An efficient algorithm for factoring would be a major mathematical achievement giving the person who discovered it anstant fame. About two years ago, C. P. Schnorr claimed such a breakthrough but it turned out the approach did not work as well as he thought. The technical details of his approach were extensively discussed with good answers in this question here.

I want to ask about responsible disclosure of such catastrophic breakthroughs. The answers may to an extend be opinion based but I think there are real issues to discuss.

A question here discusses what responsible disclosure should look like, with factors such as who to inform, how much time to allow before public disclosure, etc.

Schnorr's method of disclosure (stemming from I presume a belief in a major breakthrough) was to put up a preprint claiming the result. If he was right, this would have pretty much instantly rendered all RSA based cryptograpy insecure.

The question then becomes, is it even possible to have responsible disclosure of such a major breakthrough?

One sketch of a possible response is that places like CERT, government authorities, Root CAs, etc. need to be notified so that the standards are "rolled over". Staying in the alternate universe where Schnorr was successful, how much time is needed to expunge RSA from the ecosystem? The fact that it is being expunged will surely leak and cause panic. If the person who achieved the breakthrough is discovered before the system is replaced her life will surely be in danger. So will this approach even work?

I hope to see an interesting discussion, and I think this question is not off-topic.

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    $\begingroup$ Don't the researchers give 6 months before disclosure and In the meantime, they also provide possible mitigations? The Black Hat contains tons of such attacks? for example HartBleed? $\endgroup$
    – kelalaka
    Commented Nov 10, 2023 at 9:10
  • $\begingroup$ Yes, sure, but I am asking about something as major as Schnorr's claimed breakthrough. He just published it. Did he really have another option? It would affect all crypto, no? So maybe the question is, is it possible to effectively expunge all traces of RSA from the internet infrastructure in 6 months? Schnorr wants to publish his mathematical breakthrough, and there is always the possiblity that he may get scooped by someone else while waiting. It is common for math breakthroughs to happen simultaneously $\endgroup$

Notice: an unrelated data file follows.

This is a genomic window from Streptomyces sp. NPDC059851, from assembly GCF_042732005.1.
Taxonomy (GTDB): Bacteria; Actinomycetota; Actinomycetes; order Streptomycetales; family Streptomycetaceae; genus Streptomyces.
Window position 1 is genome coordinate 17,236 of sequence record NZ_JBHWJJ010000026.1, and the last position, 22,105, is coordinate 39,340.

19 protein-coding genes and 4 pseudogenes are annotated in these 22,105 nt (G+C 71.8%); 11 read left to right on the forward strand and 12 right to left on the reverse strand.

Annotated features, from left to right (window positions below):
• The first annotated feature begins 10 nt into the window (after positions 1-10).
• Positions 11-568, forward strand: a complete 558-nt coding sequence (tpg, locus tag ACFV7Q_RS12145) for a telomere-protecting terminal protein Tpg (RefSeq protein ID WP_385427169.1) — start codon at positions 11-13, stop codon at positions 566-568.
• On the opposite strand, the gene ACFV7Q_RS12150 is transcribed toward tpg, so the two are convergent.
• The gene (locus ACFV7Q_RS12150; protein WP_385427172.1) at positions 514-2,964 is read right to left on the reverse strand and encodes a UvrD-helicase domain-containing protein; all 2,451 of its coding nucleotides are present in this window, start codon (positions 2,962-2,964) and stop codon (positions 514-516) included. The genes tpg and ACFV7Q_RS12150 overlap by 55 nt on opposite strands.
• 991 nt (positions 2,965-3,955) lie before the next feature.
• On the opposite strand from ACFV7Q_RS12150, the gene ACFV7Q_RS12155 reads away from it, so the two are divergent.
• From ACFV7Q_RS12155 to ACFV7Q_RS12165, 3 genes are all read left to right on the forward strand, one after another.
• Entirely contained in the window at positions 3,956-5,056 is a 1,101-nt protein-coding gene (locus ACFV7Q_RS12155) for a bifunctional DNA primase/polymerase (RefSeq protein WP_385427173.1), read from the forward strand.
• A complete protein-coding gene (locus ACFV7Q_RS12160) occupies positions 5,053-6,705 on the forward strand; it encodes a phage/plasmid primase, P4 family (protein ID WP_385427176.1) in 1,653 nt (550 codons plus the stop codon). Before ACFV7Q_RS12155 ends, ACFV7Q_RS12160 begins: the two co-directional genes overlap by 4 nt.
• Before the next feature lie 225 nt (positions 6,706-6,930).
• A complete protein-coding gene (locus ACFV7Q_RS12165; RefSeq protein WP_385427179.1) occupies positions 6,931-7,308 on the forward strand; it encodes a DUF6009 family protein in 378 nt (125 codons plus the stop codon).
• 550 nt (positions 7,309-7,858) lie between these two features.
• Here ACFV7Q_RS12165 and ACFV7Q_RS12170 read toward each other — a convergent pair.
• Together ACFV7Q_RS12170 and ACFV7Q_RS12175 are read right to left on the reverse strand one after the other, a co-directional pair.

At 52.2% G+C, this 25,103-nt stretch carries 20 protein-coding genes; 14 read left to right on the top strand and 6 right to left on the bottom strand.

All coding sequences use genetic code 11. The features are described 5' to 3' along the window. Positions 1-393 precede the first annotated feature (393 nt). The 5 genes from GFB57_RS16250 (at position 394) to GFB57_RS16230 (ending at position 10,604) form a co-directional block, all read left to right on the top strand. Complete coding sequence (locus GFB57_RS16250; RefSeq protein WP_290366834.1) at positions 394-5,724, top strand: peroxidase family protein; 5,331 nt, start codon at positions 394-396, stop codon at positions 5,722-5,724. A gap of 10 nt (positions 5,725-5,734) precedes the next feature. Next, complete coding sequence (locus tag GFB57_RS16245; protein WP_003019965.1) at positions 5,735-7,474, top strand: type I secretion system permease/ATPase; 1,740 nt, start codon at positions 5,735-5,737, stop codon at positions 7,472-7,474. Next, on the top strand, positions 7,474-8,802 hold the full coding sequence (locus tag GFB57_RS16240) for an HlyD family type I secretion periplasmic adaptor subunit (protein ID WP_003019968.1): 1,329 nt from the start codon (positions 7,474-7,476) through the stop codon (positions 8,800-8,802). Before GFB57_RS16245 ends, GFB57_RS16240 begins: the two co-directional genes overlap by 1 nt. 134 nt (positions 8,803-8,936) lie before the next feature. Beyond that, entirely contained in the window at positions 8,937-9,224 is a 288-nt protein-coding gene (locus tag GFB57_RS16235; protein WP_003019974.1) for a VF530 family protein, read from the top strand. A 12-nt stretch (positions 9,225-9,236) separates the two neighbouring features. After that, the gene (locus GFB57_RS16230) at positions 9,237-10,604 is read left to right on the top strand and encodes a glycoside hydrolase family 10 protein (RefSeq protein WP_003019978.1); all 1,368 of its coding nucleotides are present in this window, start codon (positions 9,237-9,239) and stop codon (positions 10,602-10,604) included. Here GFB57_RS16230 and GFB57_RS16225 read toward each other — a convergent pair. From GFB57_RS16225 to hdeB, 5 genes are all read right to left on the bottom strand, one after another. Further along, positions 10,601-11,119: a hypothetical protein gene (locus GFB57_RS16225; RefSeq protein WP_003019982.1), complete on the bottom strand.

– kodlu
    Commented Nov 10, 2023 at 9:15
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    $\begingroup$ Well, nobody can force Schnorr or someone else (publish or perish). They work theoretically, If you work in the wild, as the GCD them all attacks you inform the corresponding. This depends on the case, I think. $\endgroup$
    – kelalaka
    Commented Nov 10, 2023 at 9:23
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    $\begingroup$ Facing a lesser kind of situation in 1999, I posted a public announcement, circulated test vectors to (initially skeptical) researchers that contacted me, learned LaTex to publish a paper at Eurocrypt 1999, made a lecture. The vulnerable signature standard was withdrawn. $\endgroup$
    – fgrieu
    Commented Nov 10, 2023 at 10:04
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    $\begingroup$ How about proving that you have a solution without disclosing it (by solving challenges, or using ZK proofs if you want to be fancy), and leaving people, say, a year to adapt? $\endgroup$ Commented Nov 10, 2023 at 22:11

1 Answer 1


Or, you don't.

This question is predicated on the notion that such a break though is made by an academic (as was Schnorr). And also that it would be "catastrophic". To whom?

Since we're dealing with alternative realities, can I suggest an alternative to your alternative? The brightest and best cryptographers work for the NSA, so imagine if the NSA achieves the breakthrough. Would that not then be an "advantageous" break through for the entire world? It would only be catastrophic for terrorists, paedophiles and those countries we don't like. And disclosing such would only benefit them. This is the main principle of the NOBUS doctrine.

So instead of naive disclosure, the discoverer might try being a patriot, think of the children and keep it within/offer it their government.

Or, or, you could try to sell it as discussed here. If cryptography is your profession and rice bowl, then why not?

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    $\begingroup$ What is more likely to happen is that the person who creates the breakthrough in such an organization keeps it to themselves. Given the existence of cryptocurrencies, not doing so is literally pissing billions of dollars away. $\endgroup$ Commented Nov 10, 2023 at 19:19
  • $\begingroup$ @LightTunnelEnd , Balls. I hadn't thought of that scenario. I have limited knowledge of cryto, but do you really believe that a distributed (so called immutable) blockchain could be subverted so? $\endgroup$
    – Paul Uszak
    Commented Nov 10, 2023 at 20:04
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    $\begingroup$ For example, if you break the discrete log problem in secret, you can start stealing billions of dollars. You can also start forging zero knowledge proofs for most schemes. $\endgroup$ Commented Nov 10, 2023 at 21:34

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